Examining Evidence for Phenotypic and Genetic Convergence in the Guppy (Poecilia reticulata)
- Author(s): Dick, Cynthia;
- Advisor(s): Reznick, David;
- Hayashi, Cheryl
- et al.
Convergent evolution of a trait can occur at interspecific or intraspecific levels. Traits that are convergent within species are predicted to have a similar genetic basis due to recently shared ancestry. However, it is unclear how likely it is to find similar genetics during cases of rapid evolution or evolution on historic timescales. My dissertation examines evidence for phenotypic and genetic convergence in guppies, which are found in recently-introduced and historically-existing sites that differ in predation regime. I use ornamental tail coloration as it varies highly among developmental stages within an individual, males and females, individuals within a site, and between sites.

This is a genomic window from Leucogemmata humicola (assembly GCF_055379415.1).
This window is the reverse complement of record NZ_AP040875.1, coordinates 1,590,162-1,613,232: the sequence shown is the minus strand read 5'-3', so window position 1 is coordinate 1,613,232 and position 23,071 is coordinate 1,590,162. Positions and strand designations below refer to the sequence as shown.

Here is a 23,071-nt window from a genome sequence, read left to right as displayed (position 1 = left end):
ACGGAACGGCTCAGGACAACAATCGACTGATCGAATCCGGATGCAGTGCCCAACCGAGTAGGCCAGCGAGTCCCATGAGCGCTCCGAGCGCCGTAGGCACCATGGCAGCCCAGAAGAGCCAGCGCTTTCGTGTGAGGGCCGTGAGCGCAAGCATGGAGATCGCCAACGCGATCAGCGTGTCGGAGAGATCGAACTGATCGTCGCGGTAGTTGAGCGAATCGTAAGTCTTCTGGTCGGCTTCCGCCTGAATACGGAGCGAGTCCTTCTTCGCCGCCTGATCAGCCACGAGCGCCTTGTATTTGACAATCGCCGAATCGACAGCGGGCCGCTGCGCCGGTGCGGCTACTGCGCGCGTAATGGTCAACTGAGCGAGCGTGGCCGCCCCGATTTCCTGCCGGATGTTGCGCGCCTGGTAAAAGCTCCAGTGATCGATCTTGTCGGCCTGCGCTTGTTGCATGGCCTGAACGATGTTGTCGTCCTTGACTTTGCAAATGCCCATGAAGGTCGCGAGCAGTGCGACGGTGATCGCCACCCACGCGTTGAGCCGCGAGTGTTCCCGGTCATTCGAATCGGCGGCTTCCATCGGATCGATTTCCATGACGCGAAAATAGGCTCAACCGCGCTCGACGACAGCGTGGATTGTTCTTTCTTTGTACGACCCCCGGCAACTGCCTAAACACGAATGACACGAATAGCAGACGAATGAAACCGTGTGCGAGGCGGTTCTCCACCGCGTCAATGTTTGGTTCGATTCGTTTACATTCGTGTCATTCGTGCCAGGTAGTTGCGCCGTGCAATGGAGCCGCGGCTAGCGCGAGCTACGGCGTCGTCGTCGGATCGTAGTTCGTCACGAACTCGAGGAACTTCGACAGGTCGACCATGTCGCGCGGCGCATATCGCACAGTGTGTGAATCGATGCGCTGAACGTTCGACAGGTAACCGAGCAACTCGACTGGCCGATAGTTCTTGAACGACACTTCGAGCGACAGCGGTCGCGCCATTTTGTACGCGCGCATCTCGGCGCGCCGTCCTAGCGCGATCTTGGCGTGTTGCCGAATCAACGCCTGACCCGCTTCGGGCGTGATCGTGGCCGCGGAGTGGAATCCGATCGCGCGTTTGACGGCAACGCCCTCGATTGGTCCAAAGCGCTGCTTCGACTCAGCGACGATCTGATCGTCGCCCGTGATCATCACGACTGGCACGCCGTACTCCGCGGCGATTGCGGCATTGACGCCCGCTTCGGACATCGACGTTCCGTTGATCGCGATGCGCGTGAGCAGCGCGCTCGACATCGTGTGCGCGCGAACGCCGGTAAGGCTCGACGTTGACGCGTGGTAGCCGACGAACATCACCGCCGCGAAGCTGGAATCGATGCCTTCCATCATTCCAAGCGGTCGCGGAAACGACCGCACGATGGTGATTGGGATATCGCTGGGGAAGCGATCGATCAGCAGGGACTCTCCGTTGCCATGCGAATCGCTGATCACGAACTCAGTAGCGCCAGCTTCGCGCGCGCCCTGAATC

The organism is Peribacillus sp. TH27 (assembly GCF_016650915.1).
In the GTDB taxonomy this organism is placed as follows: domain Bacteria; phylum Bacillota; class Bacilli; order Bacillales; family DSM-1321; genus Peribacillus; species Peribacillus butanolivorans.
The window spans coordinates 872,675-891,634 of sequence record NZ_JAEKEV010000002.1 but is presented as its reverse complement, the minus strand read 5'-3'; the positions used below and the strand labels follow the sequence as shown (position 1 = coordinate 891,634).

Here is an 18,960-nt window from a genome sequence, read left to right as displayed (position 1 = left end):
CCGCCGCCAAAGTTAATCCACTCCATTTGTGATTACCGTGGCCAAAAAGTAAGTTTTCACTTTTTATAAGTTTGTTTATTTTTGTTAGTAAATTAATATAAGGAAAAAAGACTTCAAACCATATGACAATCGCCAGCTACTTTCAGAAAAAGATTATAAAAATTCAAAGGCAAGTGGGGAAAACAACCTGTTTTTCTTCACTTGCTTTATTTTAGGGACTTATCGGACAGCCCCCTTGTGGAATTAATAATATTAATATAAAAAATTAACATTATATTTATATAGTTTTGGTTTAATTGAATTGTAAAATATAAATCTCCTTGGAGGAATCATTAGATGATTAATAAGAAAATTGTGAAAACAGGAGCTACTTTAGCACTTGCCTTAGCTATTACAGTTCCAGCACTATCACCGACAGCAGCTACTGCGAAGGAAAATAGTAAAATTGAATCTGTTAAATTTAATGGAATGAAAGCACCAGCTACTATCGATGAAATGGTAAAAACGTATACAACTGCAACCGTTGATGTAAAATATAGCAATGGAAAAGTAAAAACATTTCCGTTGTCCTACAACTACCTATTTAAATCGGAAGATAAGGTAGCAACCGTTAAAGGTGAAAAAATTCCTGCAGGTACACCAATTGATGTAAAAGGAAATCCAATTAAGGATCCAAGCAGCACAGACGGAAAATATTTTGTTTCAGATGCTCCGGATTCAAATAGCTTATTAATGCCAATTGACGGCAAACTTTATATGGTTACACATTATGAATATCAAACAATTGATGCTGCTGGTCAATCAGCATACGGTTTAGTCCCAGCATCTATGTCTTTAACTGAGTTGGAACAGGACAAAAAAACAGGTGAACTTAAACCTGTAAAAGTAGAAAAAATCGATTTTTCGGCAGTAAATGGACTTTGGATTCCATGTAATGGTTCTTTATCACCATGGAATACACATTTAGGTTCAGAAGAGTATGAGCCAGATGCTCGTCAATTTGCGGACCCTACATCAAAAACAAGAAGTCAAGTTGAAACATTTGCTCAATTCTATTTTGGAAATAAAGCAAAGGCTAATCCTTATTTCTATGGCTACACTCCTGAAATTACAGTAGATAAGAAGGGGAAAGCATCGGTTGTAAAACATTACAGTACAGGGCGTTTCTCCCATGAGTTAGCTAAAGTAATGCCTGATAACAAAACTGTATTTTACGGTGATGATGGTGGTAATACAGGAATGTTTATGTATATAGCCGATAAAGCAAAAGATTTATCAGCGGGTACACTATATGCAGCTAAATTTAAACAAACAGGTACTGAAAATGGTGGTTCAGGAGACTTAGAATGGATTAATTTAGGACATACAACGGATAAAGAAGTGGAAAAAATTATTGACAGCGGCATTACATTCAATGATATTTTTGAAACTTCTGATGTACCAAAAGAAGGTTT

In Chapter one, I demonstrate that color develops in a consistent order among males from different predation regimes and I propose that early maturing males are the ideal stage for future experiments. In Chapter two, I determine that black melanin-related genes are likely candidates for genetic differences among fish varying in the presence of ornamental coloration. In Chapter three, I find evidence that phenotypic color pattern differences during rapid evolution follow a mixture of unique and similar trajectories based on current selective environment experienced. The color gene differences exhibit partial molecular convergence, indicating that guppies maintain variation within and between sites. In Chapter four, I discover phenotypic color pattern similarity among independently derived drainages and predator communities with substantial genetic divergence. I find a lack of molecular convergence in the identity of differentially expressed color genes among geographic locations. Taken together, these results suggest that the scale at which convergence is examined is very important. Sites may exhibit an overall signal for convergence, but may also follow slightly different trajectories upon closer examination. Convergent evolution of a trait should not be considered as being entirely present or not present, but rather a mixture of contingent and similar evolutionary processes acting at the level considered.